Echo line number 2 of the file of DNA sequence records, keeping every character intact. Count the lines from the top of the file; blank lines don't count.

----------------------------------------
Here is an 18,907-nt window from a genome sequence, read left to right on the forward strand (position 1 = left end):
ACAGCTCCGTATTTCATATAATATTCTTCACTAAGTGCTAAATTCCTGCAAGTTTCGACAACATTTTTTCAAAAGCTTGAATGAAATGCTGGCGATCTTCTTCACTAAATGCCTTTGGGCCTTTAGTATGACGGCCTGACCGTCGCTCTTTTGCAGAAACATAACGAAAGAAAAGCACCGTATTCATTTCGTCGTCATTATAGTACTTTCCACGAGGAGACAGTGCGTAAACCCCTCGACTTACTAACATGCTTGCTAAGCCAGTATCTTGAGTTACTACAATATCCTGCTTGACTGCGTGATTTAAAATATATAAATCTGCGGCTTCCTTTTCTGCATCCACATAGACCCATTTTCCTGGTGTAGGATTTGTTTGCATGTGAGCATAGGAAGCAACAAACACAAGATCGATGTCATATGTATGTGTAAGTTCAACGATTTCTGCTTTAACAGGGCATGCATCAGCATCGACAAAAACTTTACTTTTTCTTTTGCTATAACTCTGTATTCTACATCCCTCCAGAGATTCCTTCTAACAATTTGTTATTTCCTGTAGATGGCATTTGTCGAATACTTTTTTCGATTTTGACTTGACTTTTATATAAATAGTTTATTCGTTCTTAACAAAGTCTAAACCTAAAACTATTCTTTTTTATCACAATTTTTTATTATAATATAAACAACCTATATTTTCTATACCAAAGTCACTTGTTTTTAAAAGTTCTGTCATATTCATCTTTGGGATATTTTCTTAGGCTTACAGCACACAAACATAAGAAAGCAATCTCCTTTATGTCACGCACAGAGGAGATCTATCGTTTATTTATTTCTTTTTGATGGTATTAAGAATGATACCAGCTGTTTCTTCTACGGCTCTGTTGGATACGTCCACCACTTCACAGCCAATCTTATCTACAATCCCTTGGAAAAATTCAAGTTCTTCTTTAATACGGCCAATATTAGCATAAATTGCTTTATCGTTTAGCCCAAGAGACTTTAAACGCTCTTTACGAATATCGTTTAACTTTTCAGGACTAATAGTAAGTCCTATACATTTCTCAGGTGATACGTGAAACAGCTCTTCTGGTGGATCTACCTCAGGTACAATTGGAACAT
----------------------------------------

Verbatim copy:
ACAGCTCCGTATTTCATATAATATTCTTCACTAAGTGCTAAATTCCTGCAAGTTTCGACAACATTTTTTCAAAAGCTTGAATGAAATGCTGGCGATCTTCTTCACTAAATGCCTTTGGGCCTTTAGTATGACGGCCTGACCGTCGCTCTTTTGCAGAAACATAACGAAAGAAAAGCACCGTATTCATTTCGTCGTCATTATAGTACTTTCCACGAGGAGACAGTGCGTAAACCCCTCGACTTACTAACATGCTTGCTAAGCCAGTATCTTGAGTTACTACAATATCCTGCTTGACTGCGTGATTTAAAATATATAAATCTGCGGCTTCCTTTTCTGCATCCACATAGACCCATTTTCCTGGTGTAGGATTTGTTTGCATGTGAGCATAGGAAGCAACAAACACAAGATCGATGTCATATGTATGTGTAAGTTCAACGATTTCTGCTTTAACAGGGCATGCATCAGCATCGACAAAAACTTTACTTTTTCTTTTGCTATAACTCTGTATTCTACATCCCTCCAGAGATTCCTTCTAACAATTTGTTATTTCCTGTAGATGGCATTTGTCGAATACTTTTTTCGATTTTGACTTGACTTTTATATAAATAGTTTATTCGTTCTTAACAAAGTCTAAACCTAAAACTATTCTTTTTTATCACAATTTTTTATTATAATATAAACAACCTATATTTTCTATACCAAAGTCACTTGTTTTTAAAAGTTCTGTCATATTCATCTTTGGGATATTTTCTTAGGCTTACAGCACACAAACATAAGAAAGCAATCTCCTTTATGTCACGCACAGAGGAGATCTATCGTTTATTTATTTCTTTTTGATGGTATTAAGAATGATACCAGCTGTTTCTTCTACGGCTCTGTTGGATACGTCCACCACTTCACAGCCAATCTTATCTACAATCCCTTGGAAAAATTCAAGTTCTTCTTTAATACGGCCAATATTAGCATAAATTGCTTTATCGTTTAGCCCAAGAGACTTTAAACGCTCTTTACGAATATCGTTTAACTTTTCAGGACTAATAGTAAGTCCTATACATTTCTCAGGTGATACGTGAAACAGCTCTTCTGGTGGATCTACCTCAGGTACAATTGGAACAT